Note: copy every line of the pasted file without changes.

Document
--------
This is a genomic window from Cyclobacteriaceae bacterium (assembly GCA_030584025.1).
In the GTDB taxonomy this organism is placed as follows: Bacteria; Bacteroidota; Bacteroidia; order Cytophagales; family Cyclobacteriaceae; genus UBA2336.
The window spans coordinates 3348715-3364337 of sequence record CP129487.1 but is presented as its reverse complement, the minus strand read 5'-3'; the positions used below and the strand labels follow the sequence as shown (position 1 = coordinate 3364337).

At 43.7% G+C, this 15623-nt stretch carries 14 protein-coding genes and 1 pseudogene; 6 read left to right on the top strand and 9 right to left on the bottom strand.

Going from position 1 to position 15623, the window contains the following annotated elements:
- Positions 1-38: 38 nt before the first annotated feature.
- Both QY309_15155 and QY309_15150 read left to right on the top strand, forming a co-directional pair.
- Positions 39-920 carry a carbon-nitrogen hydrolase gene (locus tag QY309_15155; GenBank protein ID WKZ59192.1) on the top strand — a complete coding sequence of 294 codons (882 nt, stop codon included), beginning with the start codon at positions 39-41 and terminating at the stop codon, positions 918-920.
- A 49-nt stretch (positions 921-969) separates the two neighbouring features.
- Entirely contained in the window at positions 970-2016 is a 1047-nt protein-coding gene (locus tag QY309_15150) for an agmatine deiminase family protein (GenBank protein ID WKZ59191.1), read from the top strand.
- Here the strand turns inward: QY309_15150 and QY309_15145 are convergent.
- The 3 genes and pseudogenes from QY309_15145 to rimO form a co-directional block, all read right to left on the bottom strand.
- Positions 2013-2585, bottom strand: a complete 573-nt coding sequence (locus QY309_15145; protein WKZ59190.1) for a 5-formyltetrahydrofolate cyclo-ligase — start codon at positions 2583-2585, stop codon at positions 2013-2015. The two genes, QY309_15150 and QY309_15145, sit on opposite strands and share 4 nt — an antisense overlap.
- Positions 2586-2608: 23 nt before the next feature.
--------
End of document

This is a genomic window from Cyclobacteriaceae bacterium (assembly GCA_030584025.1).
In the GTDB taxonomy this organism is placed as follows: Bacteria; Bacteroidota; Bacteroidia; order Cytophagales; family Cyclobacteriaceae; genus UBA2336.
The window spans coordinates 3348715-3364337 of sequence record CP129487.1 but is presented as its reverse complement, the minus strand read 5'-3'; the positions used below and the strand labels follow the sequence as shown (position 1 = coordinate 3364337).

At 43.7% G+C, this 15623-nt stretch carries 14 protein-coding genes and 1 pseudogene; 6 read left to right on the top strand and 9 right to left on the bottom strand.

Going from position 1 to position 15623, the window contains the following annotated elements:
- Positions 1-38: 38 nt before the first annotated feature.
- Both QY309_15155 and QY309_15150 read left to right on the top strand, forming a co-directional pair.
- Positions 39-920 carry a carbon-nitrogen hydrolase gene (locus tag QY309_15155; GenBank protein ID WKZ59192.1) on the top strand — a complete coding sequence of 294 codons (882 nt, stop codon included), beginning with the start codon at positions 39-41 and terminating at the stop codon, positions 918-920.
- A 49-nt stretch (positions 921-969) separates the two neighbouring features.
- Entirely contained in the window at positions 970-2016 is a 1047-nt protein-coding gene (locus tag QY309_15150) for an agmatine deiminase family protein (GenBank protein ID WKZ59191.1), read from the top strand.
- Here the strand turns inward: QY309_15150 and QY309_15145 are convergent.
- The 3 genes and pseudogenes from QY309_15145 to rimO form a co-directional block, all read right to left on the bottom strand.
- Positions 2013-2585, bottom strand: a complete 573-nt coding sequence (locus QY309_15145; protein WKZ59190.1) for a 5-formyltetrahydrofolate cyclo-ligase — start codon at positions 2583-2585, stop codon at positions 2013-2015. The two genes, QY309_15150 and QY309_15145, sit on opposite strands and share 4 nt — an antisense overlap.
- Positions 2586-2608: 23 nt before the next feature.